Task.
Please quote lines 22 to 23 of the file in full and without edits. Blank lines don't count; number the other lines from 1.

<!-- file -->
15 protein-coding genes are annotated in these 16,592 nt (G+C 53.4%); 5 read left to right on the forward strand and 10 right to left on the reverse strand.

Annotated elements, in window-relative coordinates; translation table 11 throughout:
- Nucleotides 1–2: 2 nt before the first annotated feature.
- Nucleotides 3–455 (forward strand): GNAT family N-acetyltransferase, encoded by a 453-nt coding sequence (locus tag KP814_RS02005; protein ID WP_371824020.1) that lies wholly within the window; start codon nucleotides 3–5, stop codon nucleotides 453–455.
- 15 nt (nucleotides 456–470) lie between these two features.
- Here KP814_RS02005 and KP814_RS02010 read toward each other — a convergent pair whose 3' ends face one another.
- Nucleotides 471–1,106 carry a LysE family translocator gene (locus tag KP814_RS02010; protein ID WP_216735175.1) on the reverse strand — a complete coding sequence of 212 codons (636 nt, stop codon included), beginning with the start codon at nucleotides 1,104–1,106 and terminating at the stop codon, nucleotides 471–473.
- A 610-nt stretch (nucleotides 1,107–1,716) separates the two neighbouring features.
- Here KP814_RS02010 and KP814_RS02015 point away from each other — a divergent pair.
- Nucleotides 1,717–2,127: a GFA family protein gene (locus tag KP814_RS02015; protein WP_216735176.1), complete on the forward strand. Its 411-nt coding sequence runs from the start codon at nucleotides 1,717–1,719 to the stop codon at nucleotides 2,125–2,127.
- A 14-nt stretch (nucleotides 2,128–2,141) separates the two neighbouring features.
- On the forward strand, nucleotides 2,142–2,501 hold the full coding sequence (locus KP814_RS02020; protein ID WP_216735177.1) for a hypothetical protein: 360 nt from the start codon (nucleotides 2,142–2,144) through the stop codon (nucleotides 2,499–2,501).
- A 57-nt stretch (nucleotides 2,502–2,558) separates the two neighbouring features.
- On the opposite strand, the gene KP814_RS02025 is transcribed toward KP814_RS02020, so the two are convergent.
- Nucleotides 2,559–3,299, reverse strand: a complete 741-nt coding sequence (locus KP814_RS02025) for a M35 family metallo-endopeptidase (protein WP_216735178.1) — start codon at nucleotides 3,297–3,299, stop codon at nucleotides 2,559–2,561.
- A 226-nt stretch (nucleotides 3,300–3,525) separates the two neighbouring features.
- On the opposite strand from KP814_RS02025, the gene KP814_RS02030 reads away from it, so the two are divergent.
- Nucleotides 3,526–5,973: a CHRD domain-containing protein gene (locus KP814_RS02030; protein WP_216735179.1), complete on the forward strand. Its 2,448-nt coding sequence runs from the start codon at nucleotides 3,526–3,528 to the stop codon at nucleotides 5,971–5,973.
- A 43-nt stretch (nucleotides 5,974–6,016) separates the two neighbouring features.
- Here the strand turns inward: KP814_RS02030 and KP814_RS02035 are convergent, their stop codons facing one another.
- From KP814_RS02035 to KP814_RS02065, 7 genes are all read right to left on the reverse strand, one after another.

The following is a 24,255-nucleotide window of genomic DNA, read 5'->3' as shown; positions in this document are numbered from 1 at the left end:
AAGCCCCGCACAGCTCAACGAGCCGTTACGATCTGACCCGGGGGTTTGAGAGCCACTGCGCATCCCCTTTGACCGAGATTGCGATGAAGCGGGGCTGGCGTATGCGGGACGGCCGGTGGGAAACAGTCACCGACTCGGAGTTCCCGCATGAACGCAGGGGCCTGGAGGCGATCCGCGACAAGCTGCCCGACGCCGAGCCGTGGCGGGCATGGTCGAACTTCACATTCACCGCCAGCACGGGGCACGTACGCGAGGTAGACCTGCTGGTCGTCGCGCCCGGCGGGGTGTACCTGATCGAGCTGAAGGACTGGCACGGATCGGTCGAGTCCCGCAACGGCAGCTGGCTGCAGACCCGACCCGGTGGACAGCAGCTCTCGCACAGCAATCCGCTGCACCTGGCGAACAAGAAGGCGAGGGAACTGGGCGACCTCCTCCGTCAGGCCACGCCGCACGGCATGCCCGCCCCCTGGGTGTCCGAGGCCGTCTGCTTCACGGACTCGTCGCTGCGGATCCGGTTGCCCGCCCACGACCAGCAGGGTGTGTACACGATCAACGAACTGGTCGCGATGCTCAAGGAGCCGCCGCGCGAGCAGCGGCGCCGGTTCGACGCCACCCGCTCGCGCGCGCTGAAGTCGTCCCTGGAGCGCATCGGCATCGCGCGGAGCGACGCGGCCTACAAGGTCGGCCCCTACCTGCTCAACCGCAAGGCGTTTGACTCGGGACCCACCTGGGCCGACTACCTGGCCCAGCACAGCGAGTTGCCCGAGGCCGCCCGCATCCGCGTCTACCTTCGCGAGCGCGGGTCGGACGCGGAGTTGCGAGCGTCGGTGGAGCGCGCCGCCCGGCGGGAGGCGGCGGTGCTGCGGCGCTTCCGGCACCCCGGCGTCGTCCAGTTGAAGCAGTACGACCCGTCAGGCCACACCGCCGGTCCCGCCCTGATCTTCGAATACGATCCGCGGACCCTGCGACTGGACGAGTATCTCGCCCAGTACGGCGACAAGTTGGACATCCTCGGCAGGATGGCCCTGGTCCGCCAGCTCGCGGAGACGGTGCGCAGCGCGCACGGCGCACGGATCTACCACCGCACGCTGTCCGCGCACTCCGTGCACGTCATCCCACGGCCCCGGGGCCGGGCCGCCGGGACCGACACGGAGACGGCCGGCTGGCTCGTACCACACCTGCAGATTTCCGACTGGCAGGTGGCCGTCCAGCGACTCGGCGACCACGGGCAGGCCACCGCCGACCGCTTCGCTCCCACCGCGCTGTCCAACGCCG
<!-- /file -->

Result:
The following is a 24,255-nucleotide window of genomic DNA, read 5'->3' as shown; positions in this document are numbered from 1 at the left end:
AAGCCCCGCACAGCTCAACGAGCCGTTACGATCTGACCCGGGGGTTTGAGAGCCACTGCGCATCCCCTTTGACCGAGATTGCGATGAAGCGGGGCTGGCGTATGCGGGACGGCCGGTGGGAAACAGTCACCGACTCGGAGTTCCCGCATGAACGCAGGGGCCTGGAGGCGATCCGCGACAAGCTGCCCGACGCCGAGCCGTGGCGGGCATGGTCGAACTTCACATTCACCGCCAGCACGGGGCACGTACGCGAGGTAGACCTGCTGGTCGTCGCGCCCGGCGGGGTGTACCTGATCGAGCTGAAGGACTGGCACGGATCGGTCGAGTCCCGCAACGGCAGCTGGCTGCAGACCCGACCCGGTGGACAGCAGCTCTCGCACAGCAATCCGCTGCACCTGGCGAACAAGAAGGCGAGGGAACTGGGCGACCTCCTCCGTCAGGCCACGCCGCACGGCATGCCCGCCCCCTGGGTGTCCGAGGCCGTCTGCTTCACGGACTCGTCGCTGCGGATCCGGTTGCCCGCCCACGACCAGCAGGGTGTGTACACGATCAACGAACTGGTCGCGATGCTCAAGGAGCCGCCGCGCGAGCAGCGGCGCCGGTTCGACGCCACCCGCTCGCGCGCGCTGAAGTCGTCCCTGGAGCGCATCGGCATCGCGCGGAGCGACGCGGCCTACAAGGTCGGCCCCTACCTGCTCAACCGCAAGGCGTTTGACTCGGGACCCACCTGGGCCGACTACCTGGCCCAGCACAGCGAGTTGCCCGAGGCCGCCCGCATCCGCGTCTACCTTCGCGAGCGCGGGTCGGACGCGGAGTTGCGAGCGTCGGTGGAGCGCGCCGCCCGGCGGGAGGCGGCGGTGCTGCGGCGCTTCCGGCACCCCGGCGTCGTCCAGTTGAAGCAGTACGACCCGTCAGGCCACACCGCCGGTCCCGCCCTGATCTTCGAATACGATCCGCGGACCCTGCGACTGGACGAGTATCTCGCCCAGTACGGCGACAAGTTGGACATCCTCGGCAGGATGGCCCTGGTCCGCCAGCTCGCGGAGACGGTGCGCAGCGCGCACGGCGCACGGATCTACCACCGCACGCTGTCCGCGCACTCCGTGCACGTCATCCCACGGCCCCGGGGCCGGGCCGCCGGGACCGACACGGAGACGGCCGGCTGGCTCGTACCACACCTGCAGATTTCCGACTGGCAGGTGGCCGTCCAGCGACTCGGCGACCACGGGCAGGCCACCGCCGACCGCTTCGCTCCCACCGCGCTGTCCAACGCCG